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Living with Schizoaffective Disorder

The Frog
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The Call of Duty:
Concerning Theory

Profoundly Impoverished is the Heart of the Man
Who Possesseth Not the Courage to Mock Himself for His Own Folly.


Should you read my work yet fail to find yourself offended, and profoundly so, then I have either utterly failed in my duty as a writer, or you yourself have utterly failed to pay attention. But if one of my readers should be so profoundly moved to anger by the lessons I teach herein that he dedicates himself to the taking of my very life, then I shall prepare to meet my Maker not in fear or desperation, but with the comforting confidence that comes from taking pride in a job well done.


I went to Hell and back to bring you this message. I don't want to have to say it twice.

Your Servant,

Jonathan Swift
San Jose, California

Monday, April 5, 2010

The Mind of a Cybernetic Entomologist

It is said we use but one-tenth of our brains, and that we would have profoundly greater mental capacity if we could learn to use them all. But it's just not enough simply to try harder: to read more books, to go without sleep that one may study, to get one's advisor's permission to take more units, none of that helps.

One must learn to think in profoundly different ways; not just one new way, but several distinctly different mental paradigms. Each mode in itself uses but a small portion of our brain, but each taken simultaneously enables the use of our brain as a whole.

That I prefer to work at night isn't because of my Delayed Sleep Phase Disorder and never has been. While I do find that isolation enables me to focus more effectively on my coding, the real reason is that so many of the diagnostic techniques I use in my debugging work are so... unconventional.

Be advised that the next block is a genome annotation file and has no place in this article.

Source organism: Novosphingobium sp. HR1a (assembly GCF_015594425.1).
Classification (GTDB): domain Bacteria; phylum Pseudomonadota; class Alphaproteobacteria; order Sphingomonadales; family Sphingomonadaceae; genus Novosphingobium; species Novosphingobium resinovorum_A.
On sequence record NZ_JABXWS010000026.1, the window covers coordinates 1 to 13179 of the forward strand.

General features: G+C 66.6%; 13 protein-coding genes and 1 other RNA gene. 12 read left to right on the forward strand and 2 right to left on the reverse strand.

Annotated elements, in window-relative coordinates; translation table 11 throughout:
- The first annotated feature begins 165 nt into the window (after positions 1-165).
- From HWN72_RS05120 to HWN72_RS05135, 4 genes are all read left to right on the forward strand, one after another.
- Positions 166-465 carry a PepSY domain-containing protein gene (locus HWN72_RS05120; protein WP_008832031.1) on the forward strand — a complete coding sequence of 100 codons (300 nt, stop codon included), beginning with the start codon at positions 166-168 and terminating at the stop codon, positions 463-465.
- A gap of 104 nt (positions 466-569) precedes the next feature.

I applied one such unconventional technique during my time as one of the Cybernetic Entomologists at Dialectical Telecom Corporation in Paradise, California. The damn phone wouldn't boot despite my best efforts. Just that one phone - our other prototypes all worked fine - but the tech in the hardware lab on the first floor looked it over and swore nothing was wrong with the circuitry.

I pretended to busy myself with other work until I was certain all the other engineers had long left the building, and that Thai had completed his rounds and returned to the security desk. Going through the back door to avoid Thai's watchful eyes, I fetched a blindfold, an incense burner, a small, stiff pillow and a cage containing a bantam rooster from my Chevy Prizm in the parking lot.

I printed hardcopies of the boot loader and initialization source, then arranged the pages in a seven by thirteen rectangle on the floor of the C.E. Team office. After firing up some sandalwood, I turned out every light on the floor then assumed the Lotus position on the pillow. I began to chant, slowly, quietly, rhythmically...

Nam Myoho Renge Kyo.
Nam Myoho Renge Kyo.
Nam Myoho Renge Kyo.
Nam Myoho...

I don't know how long I chanted, but long enough I guess because I opened my eyes to find myself in a dense jungle. Dim sunlight filtered through the canopy high above. Through the trees to my left I could see the steep steps of a stone pyramid. Immediately in front of me across a small clearing was a small marble obelisk carved with the portrait of an elaborately dressed Mayan warrior.

I smiled. Tikal. A personal favorite. I am not always so fortunate: a software engineer must learn to make do with the tools at hand even if the only "debugger" is a bank of eight LEDs. But it's nice when one has the opportunity to use a truly high quality development tool, and one that's Free as in Freedom to boot: Richard Stallman himself developed Tikal at my personal request.

RMS gets a lot of crap for being so inflexibly righteous about the Free Software Foundation's work. Say what you will about Stallman, but the man knows how to write code.

Looking down, I found ninety-one stone tablets set into the forest floor in a seven by thirteen rectangle. Each tablet bore an elaborate carving. Starting at the top left, I spent several hours carefully studying the images on each and every tablet. Finally I satisfied myself that I would not find the bug through inspection of the source alone. Time to fire up the old debugger!

I opened the door of the gilded cage then reached my right hand in, my index finger extended. The Quetzal bird hopped off his perch and onto my finger. I withdrew my hand slowly and carefully so as not to startle him.

I explained my problem to the Quetzal and told him that the best guess I had was that it might be some subtle edge case either in the boot loader or the memory setup.